When it comes to money, everyone has an opinion: How to earn it, how to save it and how to spend it.
Growing up, I was taught to “save for a rainy day,” and it seems many families in Berks County have had the same upbringing. The question is, as we age, how will we know when it's “a rainy day”?
Through my work at Comfort Keepers, I consult with families who are dealing with the challenges of aging parents and loved ones. These elder family members have likely saved their whole lives, many being from the “greatest generation.” While home modifications, hiring a lawn service, having in-home care or even moving to a retirement community might make their lives easier, they are not quick to part with their money or even entertain the thought of spending money on such things. But isn't this the “rainy season?”
Many folks insist they simply want to “leave an inheritance.” I remember my own parents telling me that one time.
My parents had a stone driveway, about a half-mile long, leading past a horse barn and up to their home and detached garage. It was a very nice stone driveway as far as stone driveways go, but every winter during snow plowing season, there were random deposits of stones to either side of the driveway. It was unsightly and likely harmful to the mower, so every spring my parents would spend hours raking the stones from the grass. Year after year, this ritual continued.
I finally asked my parents why they hadn't yet invested in paving their driveway? The answer my dad gave me: “We're saving it for your inheritance.”
Whether he was kidding or serious, my reply was: “I'd rather you spend my inheritance now, so I can see you enjoy it!”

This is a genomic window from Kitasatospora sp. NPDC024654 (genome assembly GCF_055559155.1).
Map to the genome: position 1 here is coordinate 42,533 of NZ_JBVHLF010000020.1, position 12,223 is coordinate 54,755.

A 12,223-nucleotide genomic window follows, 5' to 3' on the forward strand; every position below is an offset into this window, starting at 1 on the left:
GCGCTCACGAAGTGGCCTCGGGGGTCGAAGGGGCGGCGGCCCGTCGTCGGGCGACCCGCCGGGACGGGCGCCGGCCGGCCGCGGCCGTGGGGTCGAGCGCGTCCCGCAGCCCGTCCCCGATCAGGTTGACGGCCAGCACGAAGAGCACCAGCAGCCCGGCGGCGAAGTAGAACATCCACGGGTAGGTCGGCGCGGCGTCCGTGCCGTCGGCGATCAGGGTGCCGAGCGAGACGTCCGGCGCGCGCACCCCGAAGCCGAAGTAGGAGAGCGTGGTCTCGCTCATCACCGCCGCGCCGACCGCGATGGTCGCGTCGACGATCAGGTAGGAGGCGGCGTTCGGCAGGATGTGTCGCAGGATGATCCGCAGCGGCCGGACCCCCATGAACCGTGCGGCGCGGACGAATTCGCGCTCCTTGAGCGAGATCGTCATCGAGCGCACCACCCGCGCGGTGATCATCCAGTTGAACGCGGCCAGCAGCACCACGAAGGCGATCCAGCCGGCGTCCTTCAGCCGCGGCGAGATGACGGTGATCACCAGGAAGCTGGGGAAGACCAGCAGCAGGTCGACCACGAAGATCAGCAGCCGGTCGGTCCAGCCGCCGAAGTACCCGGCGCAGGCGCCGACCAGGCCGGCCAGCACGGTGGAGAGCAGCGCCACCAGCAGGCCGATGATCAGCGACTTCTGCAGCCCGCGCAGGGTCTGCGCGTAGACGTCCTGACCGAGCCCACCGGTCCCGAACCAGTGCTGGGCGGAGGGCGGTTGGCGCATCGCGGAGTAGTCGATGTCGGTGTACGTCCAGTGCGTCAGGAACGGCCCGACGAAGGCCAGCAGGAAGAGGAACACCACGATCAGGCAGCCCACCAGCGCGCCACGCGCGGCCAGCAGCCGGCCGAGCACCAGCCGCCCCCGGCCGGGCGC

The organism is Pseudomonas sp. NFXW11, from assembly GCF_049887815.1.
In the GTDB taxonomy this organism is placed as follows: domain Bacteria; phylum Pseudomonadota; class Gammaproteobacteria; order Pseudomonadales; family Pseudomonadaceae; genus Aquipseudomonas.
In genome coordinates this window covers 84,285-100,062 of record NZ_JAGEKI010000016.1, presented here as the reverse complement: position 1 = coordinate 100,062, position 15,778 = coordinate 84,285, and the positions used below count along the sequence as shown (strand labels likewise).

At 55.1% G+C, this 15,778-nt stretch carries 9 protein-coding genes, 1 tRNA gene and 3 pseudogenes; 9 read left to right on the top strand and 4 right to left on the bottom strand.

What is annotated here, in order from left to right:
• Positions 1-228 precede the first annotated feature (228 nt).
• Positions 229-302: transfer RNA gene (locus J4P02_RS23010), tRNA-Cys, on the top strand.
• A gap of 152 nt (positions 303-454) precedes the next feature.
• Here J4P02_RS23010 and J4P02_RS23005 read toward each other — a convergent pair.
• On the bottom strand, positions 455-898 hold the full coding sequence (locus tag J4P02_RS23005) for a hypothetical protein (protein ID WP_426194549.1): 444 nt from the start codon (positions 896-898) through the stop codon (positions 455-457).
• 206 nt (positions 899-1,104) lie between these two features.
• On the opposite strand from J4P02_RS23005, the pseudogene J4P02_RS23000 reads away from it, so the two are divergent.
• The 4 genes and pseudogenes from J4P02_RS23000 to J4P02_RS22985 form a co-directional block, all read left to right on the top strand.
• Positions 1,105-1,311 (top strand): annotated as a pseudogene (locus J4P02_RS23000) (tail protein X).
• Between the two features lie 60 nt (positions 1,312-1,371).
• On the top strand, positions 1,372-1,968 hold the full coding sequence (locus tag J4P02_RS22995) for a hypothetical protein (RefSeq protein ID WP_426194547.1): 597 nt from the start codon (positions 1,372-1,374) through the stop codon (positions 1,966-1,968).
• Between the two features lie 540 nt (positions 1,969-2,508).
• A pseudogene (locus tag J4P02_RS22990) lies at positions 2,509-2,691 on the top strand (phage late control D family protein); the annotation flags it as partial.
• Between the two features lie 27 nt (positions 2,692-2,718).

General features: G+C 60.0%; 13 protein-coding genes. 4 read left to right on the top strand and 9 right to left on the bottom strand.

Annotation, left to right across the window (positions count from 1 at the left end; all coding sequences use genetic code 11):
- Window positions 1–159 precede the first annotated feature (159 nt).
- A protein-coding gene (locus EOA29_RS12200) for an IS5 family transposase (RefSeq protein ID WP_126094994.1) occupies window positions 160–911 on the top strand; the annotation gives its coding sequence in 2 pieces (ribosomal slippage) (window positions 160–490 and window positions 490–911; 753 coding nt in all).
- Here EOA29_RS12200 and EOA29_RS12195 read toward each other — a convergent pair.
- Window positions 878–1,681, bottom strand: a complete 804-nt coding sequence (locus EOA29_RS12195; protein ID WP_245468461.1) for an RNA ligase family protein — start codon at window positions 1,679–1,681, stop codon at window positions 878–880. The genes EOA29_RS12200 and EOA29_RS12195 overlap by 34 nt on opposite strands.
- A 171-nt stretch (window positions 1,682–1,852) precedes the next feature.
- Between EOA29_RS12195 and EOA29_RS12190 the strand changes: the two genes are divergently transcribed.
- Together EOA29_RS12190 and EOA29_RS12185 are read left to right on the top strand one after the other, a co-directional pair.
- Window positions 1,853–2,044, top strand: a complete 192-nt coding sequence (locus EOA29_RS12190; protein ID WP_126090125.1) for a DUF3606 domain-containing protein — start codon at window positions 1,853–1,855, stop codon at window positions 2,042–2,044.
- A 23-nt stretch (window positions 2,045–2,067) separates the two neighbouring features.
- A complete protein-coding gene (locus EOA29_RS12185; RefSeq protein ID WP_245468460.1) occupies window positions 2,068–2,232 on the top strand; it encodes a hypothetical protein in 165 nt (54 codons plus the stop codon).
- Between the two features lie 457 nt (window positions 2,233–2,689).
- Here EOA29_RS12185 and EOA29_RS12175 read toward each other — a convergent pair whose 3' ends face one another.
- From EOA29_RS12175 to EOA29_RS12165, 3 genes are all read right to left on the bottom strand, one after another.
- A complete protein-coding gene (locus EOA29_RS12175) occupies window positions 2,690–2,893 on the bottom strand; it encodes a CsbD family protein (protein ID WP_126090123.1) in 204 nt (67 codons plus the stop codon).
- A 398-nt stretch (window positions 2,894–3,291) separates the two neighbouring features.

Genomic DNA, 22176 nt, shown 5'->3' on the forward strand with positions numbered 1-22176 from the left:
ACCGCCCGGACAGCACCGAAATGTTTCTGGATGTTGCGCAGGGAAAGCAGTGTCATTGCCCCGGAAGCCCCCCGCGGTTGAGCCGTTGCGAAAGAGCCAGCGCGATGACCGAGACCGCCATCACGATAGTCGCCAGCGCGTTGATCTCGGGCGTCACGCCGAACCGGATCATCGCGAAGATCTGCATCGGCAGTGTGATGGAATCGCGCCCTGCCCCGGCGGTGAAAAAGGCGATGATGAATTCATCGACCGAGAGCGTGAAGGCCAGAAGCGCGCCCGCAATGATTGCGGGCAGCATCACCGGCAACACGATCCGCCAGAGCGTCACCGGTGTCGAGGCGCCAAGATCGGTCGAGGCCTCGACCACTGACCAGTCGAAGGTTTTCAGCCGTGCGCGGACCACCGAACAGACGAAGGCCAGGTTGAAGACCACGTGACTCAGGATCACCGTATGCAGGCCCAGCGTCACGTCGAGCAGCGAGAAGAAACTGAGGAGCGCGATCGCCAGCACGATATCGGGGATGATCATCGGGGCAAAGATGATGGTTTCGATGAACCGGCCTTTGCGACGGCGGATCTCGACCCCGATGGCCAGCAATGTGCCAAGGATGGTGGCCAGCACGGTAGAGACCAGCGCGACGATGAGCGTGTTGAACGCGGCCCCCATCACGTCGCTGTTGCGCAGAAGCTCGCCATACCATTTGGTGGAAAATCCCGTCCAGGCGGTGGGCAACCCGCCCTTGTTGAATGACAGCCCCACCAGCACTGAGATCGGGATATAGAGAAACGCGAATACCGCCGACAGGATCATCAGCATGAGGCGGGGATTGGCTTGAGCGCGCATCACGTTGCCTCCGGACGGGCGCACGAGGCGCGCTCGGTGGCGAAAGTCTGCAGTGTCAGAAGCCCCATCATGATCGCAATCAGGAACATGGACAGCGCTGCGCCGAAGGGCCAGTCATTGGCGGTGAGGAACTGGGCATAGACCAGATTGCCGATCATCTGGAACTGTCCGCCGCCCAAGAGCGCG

A few years later they finally paved that driveway.
Was it cheap? No. Was it absolutely necessary? No. Did it make their lives easier? Yes. Did they have more time to do things they enjoyed? Yes.
Sometimes folks just don't want to spend their money. Maybe they think it's selfish, perhaps they are afraid they will run out of money, or a whole host of other reasons founded and unfounded. But the bottom line is that for many of our aging loved ones of advanced age, this is the “rainy season.” This is exactly the time that they should be spending their money.
The most important time to have a serious conversation about a serious topic, such as money, is prior to a crisis. Round up the family and have a chat over some comfort food, such as pie and ice cream. Talk about the scenarios that they might face in the future (mobility issues in a bi-level home, bathing challenges in a home with only a second-floor full bath, driving concerns because of failing eyesight or using a stove when forgetfulness becomes more common). Discuss what they see value in spending their money on and what the scenarios would be for that decision to be made. .
I still believe in saving for a “rainy day,” but define what “rainy day” means to you so that you are not caught unprepared in the middle of a monsoon.